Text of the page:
Since late last year, when the U.S. intelligence community issued a formal assessment on Russian involvement in the campaign, it is clear that the Russian government was intent on influencing the outcome of the election on Trump’s behalf. Trump had already stated policy positions that were much more favorable to Russia than Hillary Clinton or the Obama administration’s stances — he had questioned NATO’s relevance, played down Russia’s annexation of Crimea, contemplated reviewing Western sanctions on Russia and so forth. So helping Trump would be a reasonable Russian covert action goal. Over the past months, several elements of this wide-ranging operation have emerged, such as the extensive use of propaganda from Russian-sponsored news media (for example, RT and Sputnik) and the manipulation of social media platforms such as Facebook, Google and Twitter in an attempt to influence U.S. voters. The Russian hacking of Democratic National Committee computer servers — and the subsequent release of thousands of stolen emails — has raised the specter of even more involved Russian cyber operations, and it is still not entirely clear how far the Russians may have gotten into actual voting machines and voter registrations databases at the state level.
And with Monday’s news, we now have greater clarity on yet another part of the Russian operation: how a Trump foreign policy aide was lured into contact with Moscow. The Papadopoulos indictment tells a story containing several elements consistent with how Russian intelligence (and in this case, most likely the Russian Foreign Intelligence Service, the SVR) operates. According to the indictment, Papadopoulos was living in London when an as-yet-unidentified professor there became interested in Papadopoulos after learning that he had a foreign policy role in Trump’s campaign. Papadopoulos, in turn, became interested in the professor’s claimed Moscow contacts, and the two apparently communicated substantially in pursuit of this mutual interest.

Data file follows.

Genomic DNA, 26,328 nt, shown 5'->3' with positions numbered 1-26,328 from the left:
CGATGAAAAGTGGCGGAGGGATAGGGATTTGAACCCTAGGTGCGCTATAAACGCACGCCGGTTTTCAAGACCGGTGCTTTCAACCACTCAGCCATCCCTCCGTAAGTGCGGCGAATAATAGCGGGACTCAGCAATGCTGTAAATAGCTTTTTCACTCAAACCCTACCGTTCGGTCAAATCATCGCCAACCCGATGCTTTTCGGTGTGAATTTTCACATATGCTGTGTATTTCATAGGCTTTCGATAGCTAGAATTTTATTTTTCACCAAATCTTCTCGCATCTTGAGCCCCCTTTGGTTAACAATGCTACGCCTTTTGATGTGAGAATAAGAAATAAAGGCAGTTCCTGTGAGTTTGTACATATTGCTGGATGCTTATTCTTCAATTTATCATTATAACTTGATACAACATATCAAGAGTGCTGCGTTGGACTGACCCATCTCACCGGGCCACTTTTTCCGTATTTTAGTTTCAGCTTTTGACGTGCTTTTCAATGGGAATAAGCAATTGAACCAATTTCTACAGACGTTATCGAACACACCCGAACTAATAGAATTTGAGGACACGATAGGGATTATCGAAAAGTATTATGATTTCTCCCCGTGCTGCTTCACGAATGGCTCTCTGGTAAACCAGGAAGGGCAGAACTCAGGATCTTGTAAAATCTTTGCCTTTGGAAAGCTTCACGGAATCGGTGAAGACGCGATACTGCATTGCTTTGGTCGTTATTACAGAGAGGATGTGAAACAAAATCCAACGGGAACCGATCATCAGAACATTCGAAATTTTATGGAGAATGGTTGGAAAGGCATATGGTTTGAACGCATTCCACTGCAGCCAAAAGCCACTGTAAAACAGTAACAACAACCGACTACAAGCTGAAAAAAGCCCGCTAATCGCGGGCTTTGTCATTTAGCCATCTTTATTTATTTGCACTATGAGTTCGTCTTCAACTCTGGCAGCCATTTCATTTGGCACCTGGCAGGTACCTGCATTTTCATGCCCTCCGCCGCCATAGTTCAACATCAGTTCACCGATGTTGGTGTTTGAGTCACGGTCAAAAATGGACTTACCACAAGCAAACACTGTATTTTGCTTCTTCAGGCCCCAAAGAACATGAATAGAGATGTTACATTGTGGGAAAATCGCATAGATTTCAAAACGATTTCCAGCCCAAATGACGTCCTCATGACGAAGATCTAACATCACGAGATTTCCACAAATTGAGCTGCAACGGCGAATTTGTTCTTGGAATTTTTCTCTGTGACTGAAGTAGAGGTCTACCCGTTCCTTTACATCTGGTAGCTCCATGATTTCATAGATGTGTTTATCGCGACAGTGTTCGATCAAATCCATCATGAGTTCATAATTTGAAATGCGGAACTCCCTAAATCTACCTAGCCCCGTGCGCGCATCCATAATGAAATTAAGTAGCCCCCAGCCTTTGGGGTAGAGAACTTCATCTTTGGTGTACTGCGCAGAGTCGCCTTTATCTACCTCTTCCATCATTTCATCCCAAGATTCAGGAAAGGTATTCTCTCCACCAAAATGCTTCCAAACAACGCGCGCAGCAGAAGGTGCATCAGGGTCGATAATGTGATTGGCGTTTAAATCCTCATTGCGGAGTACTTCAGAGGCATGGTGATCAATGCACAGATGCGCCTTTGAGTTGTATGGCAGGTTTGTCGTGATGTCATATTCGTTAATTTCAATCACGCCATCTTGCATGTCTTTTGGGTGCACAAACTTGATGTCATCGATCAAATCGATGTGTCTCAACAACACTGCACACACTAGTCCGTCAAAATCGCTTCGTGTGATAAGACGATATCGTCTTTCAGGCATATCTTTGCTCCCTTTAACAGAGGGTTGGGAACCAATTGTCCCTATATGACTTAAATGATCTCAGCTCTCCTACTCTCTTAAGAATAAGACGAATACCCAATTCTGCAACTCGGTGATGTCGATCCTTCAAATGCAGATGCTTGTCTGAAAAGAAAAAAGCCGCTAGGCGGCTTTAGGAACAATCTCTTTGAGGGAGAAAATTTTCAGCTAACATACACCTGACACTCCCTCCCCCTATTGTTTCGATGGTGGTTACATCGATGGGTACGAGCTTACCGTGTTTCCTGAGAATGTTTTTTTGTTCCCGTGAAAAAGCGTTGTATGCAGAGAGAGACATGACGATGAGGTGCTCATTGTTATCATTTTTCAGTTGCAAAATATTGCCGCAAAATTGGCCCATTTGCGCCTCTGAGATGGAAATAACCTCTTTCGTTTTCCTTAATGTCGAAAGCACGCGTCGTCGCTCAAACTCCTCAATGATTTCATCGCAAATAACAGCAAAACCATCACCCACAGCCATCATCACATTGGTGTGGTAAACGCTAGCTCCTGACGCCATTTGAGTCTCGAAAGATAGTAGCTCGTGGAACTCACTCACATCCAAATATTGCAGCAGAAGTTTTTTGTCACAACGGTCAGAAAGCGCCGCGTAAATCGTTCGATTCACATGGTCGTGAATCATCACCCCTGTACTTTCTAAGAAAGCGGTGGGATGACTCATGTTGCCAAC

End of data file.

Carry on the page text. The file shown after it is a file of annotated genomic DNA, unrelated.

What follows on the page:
The use of a professor — not a Russian government official; that would come later — as first a spotter and later an intermediary to Moscow makes operational sense from the perspective of Russian intelligence. Clearly Papadopoulos, in his role as a foreign policy adviser, had access to information of interest to the Russians, making an approach to him worthwhile. As an added advantage, he was outside the United States, further away from the prying eyes of the FBI. Using a professor as a cutout to gain access to Papadopoulos would have increased the aide’s comfort level and minimized the chance of scaring him away from contact. As it turned out, though, the cutout wasn’t necessary to gain the target’s trust: Papadopoulos wasn’t worried at all about the prospect of meeting with Russian operatives.
Next, the professor offered Papadopoulos concrete contacts in Moscow, specifically with the Russian Ministry of Foreign Affairs (MFA), as well as with an unidentified woman with senior contacts in the Kremlin. This is consistent with the incremental approach to a relationship like this that Russian intelligence typically favors. Having made Papadopoulos comfortable with a cutout in an overseas environment, the Russians then tried to lay the groundwork for contact with actual members of the Russian government. Russian intelligence often uses the MFA as cover for its work, which underscores the importance of the meeting Papadopoulos was offered with the ministry. The official story for such a meeting would have plausible deniability, another earmark of a good Russian operation: The topic of any meetings between the Trump campaign and the MFA could simply be how to get a head-start on planning for improvement of the U.S.-Russia relationship after the election.